Tuesday, March 16, 2010

Canine Dominance or Leadership Styles

"If Hemi does this all the time, she is well reinforced for the behavior. If I am giving you what you want all the time; I'd say that makes you dominant over me or just a spoiled brat about to get your butt handed to you. Which do you think it is?"

Spoiled brat is right. Hit the nail on the head. Behavior is so complicated!
Mels replies are in italics.
"You say that Hemi's mom is the boss dog, what does her dominance/leadership style look like?"
(Also Shaker's mom)
She is very "quiet" about it. You would never know she's the boss walking in the house at random moments. She definately controls resources when it matters. Most times there is nothing to fight over, spoiled house dogs, plenty of food, plenty of bones, plenty of soft squishy places to lay... Certain times it is quite evident. When new meaty bones are out she can approach any dog in the house and gently take their bone. No one will contest. Often when they are handed out she will inspect each one and she gets to choose the one she wants first. She is the only one with this ability. When the other bitches are in season, she controls Stoney's (the intact male) proximity to them. He is not allowed around the other bitches. Period. This is the only time she can be "ferocious". She especially exerts this when the bitches are coming out of season and don't want male attention. In day to day life there is not much exciting.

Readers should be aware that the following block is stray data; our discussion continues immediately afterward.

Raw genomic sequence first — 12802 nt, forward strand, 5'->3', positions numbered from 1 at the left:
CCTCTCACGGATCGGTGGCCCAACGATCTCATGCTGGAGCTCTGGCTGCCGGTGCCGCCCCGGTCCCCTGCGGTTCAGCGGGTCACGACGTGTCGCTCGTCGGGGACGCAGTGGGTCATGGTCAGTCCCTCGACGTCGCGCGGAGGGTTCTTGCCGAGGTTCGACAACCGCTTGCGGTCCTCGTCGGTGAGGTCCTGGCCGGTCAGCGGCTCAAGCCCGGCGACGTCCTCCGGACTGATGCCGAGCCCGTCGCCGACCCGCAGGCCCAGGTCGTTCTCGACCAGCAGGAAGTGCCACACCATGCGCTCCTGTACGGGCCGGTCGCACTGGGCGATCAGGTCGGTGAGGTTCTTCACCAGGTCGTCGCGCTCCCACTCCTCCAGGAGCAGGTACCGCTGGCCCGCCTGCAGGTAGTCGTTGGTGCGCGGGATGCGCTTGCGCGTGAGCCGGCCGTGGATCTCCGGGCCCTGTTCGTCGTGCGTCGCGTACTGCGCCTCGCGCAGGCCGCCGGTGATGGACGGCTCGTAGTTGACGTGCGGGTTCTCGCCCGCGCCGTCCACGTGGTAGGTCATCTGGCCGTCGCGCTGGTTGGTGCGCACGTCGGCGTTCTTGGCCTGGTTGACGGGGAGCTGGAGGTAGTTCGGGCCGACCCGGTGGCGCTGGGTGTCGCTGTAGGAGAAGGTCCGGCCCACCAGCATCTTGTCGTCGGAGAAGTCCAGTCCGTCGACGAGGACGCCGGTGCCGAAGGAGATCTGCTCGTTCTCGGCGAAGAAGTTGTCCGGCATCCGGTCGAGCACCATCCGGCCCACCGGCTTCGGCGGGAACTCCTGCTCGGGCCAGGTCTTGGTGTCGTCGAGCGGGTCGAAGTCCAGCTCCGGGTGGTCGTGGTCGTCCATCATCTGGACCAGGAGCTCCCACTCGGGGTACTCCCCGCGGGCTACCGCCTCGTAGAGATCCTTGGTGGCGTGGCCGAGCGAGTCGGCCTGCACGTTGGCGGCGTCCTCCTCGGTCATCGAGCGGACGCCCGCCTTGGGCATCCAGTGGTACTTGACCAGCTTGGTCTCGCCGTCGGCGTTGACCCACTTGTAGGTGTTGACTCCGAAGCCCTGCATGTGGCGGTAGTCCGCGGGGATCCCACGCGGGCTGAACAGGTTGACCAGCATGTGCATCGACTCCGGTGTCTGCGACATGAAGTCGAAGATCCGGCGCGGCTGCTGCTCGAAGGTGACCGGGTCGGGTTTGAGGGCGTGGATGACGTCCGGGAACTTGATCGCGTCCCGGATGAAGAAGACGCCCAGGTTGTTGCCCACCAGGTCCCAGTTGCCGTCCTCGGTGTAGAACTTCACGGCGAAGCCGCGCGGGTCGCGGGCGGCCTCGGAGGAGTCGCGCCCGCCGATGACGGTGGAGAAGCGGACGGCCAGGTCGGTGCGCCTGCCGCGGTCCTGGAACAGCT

Dominance/leadership styles vary; don't they?
The obvious here I am, I'll take what I want styles all can see. When Blondie arrives on the scene, she heads straight to the food dish. No matter whose head is in it. She bumps into dogs on the way in without a care. She's tough and athletic, so is her style. She is also a me-me girl.

Blondie's status comes from the fact that she can and will kick butt.

Nilla, Shaker's mom is an example of a more subtle leadership style. These are the leaders that fascinate me the most. Anyone with a subtle leader in their pack, please, tell us about how your dog leads.
The more subtle leadership styles we miss much of the time. And why wouldn't we miss subtlety in a dog?

We are a verbal species, yet if we don't see the speaker communication becomes more difficult. Body language is a part of our repertoire, just nod your head.

Imagine what we would know about each other if you could hear the other's heart race or read each because we could smell the change in body chemistry.

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